Shikoku’s pilgrimage’s 41st temple catches the eye with a red torii at the temple gates. Widely known as “Mima’s Oinarisan", it’s origins go back to an anecdote about Kobo Daishi who was on his preaching trip. From the summit, you can overlook the distant Mima plains.
※ Shikoku eighty-eight sacred places, are 88 temples related of Kobo Daishi who opened the Shingon sect, one of Japanese Buddhism sects.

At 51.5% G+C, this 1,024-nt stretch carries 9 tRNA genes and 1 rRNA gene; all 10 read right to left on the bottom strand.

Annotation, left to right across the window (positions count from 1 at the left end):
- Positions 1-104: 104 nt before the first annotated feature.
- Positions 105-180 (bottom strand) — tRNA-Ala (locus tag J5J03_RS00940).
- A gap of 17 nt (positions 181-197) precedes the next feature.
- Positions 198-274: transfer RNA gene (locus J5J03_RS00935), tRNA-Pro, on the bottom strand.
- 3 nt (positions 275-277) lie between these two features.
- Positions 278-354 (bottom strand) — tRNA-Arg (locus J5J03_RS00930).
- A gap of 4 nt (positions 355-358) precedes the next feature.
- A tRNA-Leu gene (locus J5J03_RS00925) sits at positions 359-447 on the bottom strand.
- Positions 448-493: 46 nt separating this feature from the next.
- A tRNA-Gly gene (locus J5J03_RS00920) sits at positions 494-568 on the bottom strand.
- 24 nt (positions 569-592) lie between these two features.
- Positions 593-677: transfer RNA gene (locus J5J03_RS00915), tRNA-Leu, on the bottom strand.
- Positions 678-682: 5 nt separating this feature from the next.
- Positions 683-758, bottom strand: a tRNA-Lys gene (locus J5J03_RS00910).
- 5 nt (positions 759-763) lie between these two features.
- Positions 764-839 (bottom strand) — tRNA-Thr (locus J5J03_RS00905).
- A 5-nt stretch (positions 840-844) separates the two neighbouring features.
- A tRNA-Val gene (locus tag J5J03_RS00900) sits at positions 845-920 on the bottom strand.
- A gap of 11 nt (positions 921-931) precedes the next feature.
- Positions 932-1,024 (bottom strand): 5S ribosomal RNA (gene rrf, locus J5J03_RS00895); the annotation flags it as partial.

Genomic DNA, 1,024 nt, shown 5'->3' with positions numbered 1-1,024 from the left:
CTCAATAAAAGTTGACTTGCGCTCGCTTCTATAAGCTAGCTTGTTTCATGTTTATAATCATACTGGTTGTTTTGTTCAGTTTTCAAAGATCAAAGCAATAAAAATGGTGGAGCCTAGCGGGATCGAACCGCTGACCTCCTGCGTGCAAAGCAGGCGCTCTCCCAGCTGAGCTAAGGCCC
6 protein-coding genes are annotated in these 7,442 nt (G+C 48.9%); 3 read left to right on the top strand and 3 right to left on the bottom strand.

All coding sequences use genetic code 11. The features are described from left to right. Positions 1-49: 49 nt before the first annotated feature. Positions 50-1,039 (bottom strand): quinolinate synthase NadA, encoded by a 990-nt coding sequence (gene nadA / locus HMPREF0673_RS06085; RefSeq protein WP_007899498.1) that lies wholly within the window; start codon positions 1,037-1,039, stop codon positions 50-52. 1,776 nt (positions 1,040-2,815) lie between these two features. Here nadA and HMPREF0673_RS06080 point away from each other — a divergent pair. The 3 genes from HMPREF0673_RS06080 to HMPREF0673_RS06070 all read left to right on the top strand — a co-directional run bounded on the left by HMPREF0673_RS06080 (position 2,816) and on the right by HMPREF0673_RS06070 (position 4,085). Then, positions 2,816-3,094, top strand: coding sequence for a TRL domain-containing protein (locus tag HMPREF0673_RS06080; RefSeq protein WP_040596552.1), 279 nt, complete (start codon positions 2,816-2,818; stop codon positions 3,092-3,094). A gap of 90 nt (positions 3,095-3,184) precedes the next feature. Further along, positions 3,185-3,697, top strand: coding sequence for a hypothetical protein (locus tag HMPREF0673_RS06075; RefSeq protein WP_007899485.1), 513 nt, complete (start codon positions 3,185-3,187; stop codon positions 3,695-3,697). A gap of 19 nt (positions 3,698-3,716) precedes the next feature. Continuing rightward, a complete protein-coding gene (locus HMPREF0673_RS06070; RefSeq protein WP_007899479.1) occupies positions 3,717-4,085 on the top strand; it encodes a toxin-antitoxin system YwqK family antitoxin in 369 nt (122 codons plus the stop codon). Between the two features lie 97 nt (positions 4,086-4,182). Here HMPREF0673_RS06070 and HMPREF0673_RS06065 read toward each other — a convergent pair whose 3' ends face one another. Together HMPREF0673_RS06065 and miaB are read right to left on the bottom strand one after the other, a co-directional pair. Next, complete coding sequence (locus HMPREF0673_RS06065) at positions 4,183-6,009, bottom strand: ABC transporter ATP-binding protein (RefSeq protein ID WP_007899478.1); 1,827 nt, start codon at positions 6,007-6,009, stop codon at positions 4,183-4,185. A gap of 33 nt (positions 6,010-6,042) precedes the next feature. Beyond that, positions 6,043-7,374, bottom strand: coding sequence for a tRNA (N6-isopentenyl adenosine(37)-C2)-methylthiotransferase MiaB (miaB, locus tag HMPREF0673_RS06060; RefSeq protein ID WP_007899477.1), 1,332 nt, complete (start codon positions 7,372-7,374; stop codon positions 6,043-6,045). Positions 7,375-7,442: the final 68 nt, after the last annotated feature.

※ Torii, is the entrance and division between the secular world of the humans and the Shinto sanctuary.
※ One of Japanese deities
※ Kobo Daishi, was a buddhist monk of the Heian period and the founder of the Buddhist Shingon sect.
There is also an Inari-jinja (Shrine). From ancient times the shrine is befriended with “Mima’s Oinarisan”. Enshrined on the grounds of Ryuko-ji The main shrine is a representative of the shinbutsu-shugo era and a registered tangible cultural property of Uwajima. ※ shinbutsu-shugo is the syncretism of Buddhism and kami worship
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